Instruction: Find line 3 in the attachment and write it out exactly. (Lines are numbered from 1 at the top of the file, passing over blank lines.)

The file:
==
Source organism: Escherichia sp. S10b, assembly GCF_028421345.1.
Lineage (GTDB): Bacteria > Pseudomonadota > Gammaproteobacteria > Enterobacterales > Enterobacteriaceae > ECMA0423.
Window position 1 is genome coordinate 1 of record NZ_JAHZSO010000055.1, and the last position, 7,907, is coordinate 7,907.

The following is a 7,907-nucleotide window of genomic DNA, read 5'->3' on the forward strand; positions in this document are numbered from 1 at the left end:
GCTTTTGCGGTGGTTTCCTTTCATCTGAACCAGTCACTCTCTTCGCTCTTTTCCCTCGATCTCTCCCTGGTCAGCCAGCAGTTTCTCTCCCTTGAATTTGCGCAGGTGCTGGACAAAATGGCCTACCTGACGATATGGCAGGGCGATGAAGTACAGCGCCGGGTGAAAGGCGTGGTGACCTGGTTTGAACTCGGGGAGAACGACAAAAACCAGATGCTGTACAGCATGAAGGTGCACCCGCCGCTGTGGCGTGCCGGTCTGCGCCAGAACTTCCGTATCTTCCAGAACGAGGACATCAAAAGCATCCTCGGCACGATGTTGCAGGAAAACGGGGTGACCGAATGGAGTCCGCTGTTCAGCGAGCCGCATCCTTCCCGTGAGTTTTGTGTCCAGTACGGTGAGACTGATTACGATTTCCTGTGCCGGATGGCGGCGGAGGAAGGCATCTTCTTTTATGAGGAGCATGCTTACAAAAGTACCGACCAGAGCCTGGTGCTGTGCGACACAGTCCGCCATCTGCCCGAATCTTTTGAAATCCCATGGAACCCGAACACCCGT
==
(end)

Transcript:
Window position 1 is genome coordinate 1 of record NZ_JAHZSO010000055.1, and the last position, 7,907, is coordinate 7,907.